McDonald’s shares sunk to their lowest level since early 2013 on Monday, a day before the company was expected to report its third consecutive decline in monthly sales at established stores.
McDonald’s, the world’s largest restaurant company, is dealing with a variety of problems around the globe. Its Asian restaurants were hit with supply shortages, after safety issues uncovered in July at a key supplier in China forced the company and rivals to look elsewhere for key ingredients. In Russia, some McDonald’s locations were forced to close temporarily following mass unscheduled inspections by Russia’s food-safety watchdog. And in the United States, hundreds of workers have been taking part in nationwide protests, hoping to push McDonald’s and other fast-food chains to raise wages to $15 per hour.
Shares of McDonald’s fell 57 cents to $92.50 on Monday. Monday’s closing price appeared to be the lowest closing level for the shares since January 2013.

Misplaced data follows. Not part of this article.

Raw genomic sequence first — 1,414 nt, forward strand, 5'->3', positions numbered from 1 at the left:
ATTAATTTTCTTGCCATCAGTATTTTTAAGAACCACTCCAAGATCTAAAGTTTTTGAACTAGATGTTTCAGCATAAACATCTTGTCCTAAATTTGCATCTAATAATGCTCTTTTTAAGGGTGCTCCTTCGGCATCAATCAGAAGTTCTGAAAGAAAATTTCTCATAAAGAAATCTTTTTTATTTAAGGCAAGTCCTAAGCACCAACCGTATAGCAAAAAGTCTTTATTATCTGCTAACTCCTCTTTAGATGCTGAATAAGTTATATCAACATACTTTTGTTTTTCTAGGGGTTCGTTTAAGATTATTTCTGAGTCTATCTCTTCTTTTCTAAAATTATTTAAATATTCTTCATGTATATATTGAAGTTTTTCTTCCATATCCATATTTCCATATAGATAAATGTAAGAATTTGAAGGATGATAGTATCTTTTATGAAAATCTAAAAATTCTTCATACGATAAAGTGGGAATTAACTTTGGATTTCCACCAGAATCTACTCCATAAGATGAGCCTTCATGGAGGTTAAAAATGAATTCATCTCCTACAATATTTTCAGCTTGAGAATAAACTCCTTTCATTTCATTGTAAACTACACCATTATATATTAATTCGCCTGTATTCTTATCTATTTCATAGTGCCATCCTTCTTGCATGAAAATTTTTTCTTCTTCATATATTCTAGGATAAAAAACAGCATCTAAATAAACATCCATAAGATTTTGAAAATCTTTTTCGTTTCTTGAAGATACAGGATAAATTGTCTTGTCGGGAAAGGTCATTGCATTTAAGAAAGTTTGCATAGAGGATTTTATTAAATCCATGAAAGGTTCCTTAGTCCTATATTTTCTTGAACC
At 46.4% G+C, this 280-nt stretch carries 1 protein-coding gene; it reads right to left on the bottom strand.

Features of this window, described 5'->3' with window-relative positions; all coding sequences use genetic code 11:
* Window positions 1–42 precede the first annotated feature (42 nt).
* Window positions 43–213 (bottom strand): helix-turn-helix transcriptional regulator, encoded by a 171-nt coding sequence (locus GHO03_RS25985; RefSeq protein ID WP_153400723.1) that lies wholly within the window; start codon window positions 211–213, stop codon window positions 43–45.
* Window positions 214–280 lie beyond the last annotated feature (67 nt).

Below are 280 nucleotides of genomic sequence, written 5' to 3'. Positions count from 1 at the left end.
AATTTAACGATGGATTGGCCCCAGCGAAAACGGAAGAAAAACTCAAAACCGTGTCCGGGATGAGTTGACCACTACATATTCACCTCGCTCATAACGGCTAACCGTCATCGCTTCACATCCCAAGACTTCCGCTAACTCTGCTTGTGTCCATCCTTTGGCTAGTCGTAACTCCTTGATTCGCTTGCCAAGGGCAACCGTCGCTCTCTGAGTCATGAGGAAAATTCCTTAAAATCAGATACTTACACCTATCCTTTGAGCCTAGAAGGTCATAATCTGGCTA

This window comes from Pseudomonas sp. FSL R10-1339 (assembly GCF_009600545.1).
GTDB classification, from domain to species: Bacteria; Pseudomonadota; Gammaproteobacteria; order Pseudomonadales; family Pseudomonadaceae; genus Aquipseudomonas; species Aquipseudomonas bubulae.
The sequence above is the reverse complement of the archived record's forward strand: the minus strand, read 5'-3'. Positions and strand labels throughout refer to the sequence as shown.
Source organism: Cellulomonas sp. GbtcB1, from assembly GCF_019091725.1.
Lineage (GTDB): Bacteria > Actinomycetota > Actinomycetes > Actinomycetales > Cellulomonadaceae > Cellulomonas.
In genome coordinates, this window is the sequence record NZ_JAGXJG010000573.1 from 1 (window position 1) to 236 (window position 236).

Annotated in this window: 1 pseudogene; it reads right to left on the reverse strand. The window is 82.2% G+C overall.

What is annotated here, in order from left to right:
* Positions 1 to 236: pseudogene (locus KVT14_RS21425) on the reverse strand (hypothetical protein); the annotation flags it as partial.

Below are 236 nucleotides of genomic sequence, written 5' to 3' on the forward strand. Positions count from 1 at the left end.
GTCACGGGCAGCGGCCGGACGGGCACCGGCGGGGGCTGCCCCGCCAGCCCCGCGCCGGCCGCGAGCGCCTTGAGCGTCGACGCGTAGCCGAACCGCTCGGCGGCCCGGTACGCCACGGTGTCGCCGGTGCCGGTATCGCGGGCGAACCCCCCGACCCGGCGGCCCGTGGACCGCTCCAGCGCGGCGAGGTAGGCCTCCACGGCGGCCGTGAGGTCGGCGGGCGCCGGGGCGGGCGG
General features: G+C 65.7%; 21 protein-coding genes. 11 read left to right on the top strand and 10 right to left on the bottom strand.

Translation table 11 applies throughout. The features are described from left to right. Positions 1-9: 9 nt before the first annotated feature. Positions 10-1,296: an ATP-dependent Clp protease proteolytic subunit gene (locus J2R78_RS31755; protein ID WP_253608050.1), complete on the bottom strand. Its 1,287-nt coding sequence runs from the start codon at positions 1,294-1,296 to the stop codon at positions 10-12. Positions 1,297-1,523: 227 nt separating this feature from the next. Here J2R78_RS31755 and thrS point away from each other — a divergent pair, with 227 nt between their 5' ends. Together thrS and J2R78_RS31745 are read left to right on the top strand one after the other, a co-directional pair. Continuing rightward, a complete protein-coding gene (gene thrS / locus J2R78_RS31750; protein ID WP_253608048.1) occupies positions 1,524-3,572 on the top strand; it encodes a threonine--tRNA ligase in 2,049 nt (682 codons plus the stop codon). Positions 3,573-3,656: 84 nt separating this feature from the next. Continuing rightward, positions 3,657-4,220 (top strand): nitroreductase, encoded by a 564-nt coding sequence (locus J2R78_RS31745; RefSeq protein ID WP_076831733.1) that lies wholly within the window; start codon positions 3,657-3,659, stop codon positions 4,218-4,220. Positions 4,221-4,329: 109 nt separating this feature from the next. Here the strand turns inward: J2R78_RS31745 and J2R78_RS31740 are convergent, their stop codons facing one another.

Oak Brook, Ill.-based McDonald’s is set to report its August sales results on Tuesday, including the closely watched comparable sales, or sales at locations open at least 13 months.
Analysts anticipate that McDonald’s global comparable sales fell 3.1 percent last month, according to Consensus Metrix.
Such a decline would mark the third consecutive month of global declines for the restaurant giant. July’s 2.5 percent decline in global comparable sales matched McDonald’s performance in June. Those are the worst comparable sales McDonald’s posted since March 2003, when its global comparable sales plunged 3.7 percent.
Analysts anticipate that August same-store sales plunged 10.1 percent in the Asia/Pacific, Middle East and Africa region; fell 2.1 percent in Europe (which includes Russia); and fell 2 percent in the United States.
The Russian watchdog has said it ordered the McDonald’s closures for sanitary reasons, but they coincided with heightened tensions over the Ukraine crisis, in which the United States and European Union have imposed sanctions on Russia. Moscow has hit back by banning a wide range of Western food imports.
In early August, the company said its 2014 sales forecast was “now at risk” of being reduced further.
Through July, McDonald’s U.S. same-store sales had fallen in eight of the past nine months.